Sunday, February 28, 2016

You Can Run but you Can't Hide (And Martha's Vineyard not quite 20 miler)

I know how to deal with stress in three ways: run, write things down, and run.  The below segments represent the roller coaster known as the beginning of 2016, read with caution.

January
The beginning of 2016 has been a tough one.  With a demanding job, two young kids, and an aggressive running schedule, there isn't much time left in the day to do, well, anything.

Nat Attack
I started off the year by completing an 80 mile week before I came down with the worst cold that I have had in the last 30 years.  The second week of January I dropped to 17 miles (with 3 x 1 mile days just to keep the streak going) while working from home with a violent brutal vicious cough.  None the less after 10 days I began to recover and was able to salvage 55 miles in the following week.

The third week of January I was determined to throw everything I had into running.  If the stress was going to be high the running volume would be even higher.  My co-workers sometimes joke with me asking at 9am, 10am, and then again at 11am how far I am going to run at lunch and laughing every time they get a different answer.

Through 11 runs over 7 days and the help of 24 miles on that Saturday (with some company from the SRR crew and baby sitting support from LJ) I was able to throw down 90 miles (tied with my second highest volume week ever).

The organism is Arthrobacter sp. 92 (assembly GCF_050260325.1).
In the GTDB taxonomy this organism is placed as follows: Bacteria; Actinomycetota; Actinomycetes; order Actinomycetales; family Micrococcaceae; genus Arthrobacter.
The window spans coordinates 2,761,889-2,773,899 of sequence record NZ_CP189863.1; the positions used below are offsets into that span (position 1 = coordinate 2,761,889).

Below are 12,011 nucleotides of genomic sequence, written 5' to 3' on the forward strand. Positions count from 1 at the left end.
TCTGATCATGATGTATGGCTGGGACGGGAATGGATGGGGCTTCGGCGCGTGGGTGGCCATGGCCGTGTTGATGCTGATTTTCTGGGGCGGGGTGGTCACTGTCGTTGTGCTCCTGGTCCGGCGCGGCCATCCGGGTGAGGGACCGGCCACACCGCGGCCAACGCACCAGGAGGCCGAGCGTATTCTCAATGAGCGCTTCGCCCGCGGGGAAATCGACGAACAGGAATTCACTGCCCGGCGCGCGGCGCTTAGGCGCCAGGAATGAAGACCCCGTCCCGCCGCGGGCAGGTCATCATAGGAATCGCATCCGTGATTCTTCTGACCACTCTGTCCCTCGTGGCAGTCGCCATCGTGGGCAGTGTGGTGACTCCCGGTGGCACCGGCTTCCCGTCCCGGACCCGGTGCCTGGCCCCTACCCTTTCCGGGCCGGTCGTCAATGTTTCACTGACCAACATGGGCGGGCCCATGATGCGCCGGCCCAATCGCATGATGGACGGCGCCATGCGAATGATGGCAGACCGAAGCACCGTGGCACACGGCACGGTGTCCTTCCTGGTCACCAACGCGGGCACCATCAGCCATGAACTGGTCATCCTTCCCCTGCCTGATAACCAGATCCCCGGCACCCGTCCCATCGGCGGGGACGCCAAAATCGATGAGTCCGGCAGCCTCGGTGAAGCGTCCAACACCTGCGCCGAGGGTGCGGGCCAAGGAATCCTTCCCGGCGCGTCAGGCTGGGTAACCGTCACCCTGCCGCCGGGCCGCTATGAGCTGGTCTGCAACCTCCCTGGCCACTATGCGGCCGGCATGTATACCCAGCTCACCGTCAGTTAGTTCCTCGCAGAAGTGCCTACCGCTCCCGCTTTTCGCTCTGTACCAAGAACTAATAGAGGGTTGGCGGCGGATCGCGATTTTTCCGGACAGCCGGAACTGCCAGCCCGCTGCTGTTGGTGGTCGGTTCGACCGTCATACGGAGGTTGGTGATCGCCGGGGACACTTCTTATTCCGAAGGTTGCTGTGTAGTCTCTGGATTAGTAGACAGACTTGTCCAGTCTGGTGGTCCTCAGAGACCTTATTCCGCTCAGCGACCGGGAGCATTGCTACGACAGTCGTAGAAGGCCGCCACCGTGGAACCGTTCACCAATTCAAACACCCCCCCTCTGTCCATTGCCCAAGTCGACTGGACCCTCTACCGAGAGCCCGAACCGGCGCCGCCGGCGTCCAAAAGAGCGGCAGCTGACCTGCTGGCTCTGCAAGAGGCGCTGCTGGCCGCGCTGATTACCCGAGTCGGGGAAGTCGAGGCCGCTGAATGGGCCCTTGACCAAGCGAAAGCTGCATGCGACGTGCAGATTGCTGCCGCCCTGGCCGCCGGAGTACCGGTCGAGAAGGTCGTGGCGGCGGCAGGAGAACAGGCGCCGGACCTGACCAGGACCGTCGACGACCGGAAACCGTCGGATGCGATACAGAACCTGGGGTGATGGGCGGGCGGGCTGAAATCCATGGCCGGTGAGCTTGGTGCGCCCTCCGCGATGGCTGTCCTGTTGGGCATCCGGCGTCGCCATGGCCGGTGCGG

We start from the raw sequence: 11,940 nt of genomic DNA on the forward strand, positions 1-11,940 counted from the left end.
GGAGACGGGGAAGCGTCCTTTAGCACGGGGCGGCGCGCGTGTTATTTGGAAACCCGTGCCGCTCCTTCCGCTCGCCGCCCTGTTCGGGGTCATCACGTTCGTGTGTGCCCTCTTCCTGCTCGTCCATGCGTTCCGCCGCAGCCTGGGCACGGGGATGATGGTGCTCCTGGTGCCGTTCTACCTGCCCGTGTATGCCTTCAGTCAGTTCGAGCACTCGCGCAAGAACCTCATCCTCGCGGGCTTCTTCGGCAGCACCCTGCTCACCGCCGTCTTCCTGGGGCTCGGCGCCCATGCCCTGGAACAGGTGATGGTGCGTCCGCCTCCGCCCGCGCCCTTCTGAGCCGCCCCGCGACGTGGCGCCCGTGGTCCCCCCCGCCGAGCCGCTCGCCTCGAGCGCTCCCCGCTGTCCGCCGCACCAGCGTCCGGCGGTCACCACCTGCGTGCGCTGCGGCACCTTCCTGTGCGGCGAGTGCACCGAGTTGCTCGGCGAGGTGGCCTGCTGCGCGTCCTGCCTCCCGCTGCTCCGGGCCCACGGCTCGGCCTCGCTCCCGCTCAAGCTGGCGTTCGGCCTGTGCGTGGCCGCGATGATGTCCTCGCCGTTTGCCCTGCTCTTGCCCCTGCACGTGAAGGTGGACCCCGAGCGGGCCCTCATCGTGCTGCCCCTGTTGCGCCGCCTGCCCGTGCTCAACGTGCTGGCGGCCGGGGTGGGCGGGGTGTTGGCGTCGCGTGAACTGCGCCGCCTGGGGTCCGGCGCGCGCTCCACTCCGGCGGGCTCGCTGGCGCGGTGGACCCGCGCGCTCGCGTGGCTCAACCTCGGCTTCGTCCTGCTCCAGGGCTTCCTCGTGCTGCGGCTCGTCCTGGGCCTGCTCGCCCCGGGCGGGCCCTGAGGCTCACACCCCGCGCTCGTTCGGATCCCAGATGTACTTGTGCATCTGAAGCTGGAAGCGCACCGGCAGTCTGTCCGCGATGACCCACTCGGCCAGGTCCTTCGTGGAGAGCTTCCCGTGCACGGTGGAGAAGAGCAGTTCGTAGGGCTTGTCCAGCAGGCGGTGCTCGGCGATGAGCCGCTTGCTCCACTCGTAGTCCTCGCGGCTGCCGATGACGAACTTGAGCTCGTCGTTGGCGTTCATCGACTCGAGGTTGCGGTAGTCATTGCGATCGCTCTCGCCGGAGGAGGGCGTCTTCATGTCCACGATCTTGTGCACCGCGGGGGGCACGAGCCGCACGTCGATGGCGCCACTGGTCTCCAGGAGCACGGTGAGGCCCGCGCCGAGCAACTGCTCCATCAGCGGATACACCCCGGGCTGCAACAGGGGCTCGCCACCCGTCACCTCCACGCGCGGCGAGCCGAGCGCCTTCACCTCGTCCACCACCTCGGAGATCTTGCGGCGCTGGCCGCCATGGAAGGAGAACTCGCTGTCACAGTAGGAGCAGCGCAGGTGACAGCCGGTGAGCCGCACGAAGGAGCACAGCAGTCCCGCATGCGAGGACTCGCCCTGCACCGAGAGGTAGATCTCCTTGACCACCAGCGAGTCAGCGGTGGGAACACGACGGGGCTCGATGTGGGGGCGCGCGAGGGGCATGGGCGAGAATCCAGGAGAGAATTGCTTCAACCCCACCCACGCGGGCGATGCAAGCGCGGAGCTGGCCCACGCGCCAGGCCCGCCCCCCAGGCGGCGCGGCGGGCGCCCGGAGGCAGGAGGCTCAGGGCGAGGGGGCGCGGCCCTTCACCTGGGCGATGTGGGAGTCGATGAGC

After a recovery week with a couple of short stints at MP pace, January was over: 236 miles.

February
My goal for the first week in February was to go big and by big I mean triple digits.  My plan seemed almost too perfect.  Knock 30 miles out between Monday and Wednesday, take Thursday off from work / take Nat to his 6 month checkup / run 20 miles and get back in time for the Becca Pizzi parade in Belmont (Becca recently became the first American Woman to both run and win the World Marathon Challenge).

Well fate (I don't believe in fate) had other plans for us.  At Nat's checkup, the doctor noticed a slight mis-alignment between his eyes.  Usually this is not a problem, but coupled with his cafe au lait spots, there was significant worry that he could have Neurofibromatosis (NF).  Well 10 hours, another doctor's office and a visit to Children's later, we had a MRI scheduled for the following Tuesday. Needless to say, I didn't get the 20 miles in that day (nor made it to the parade).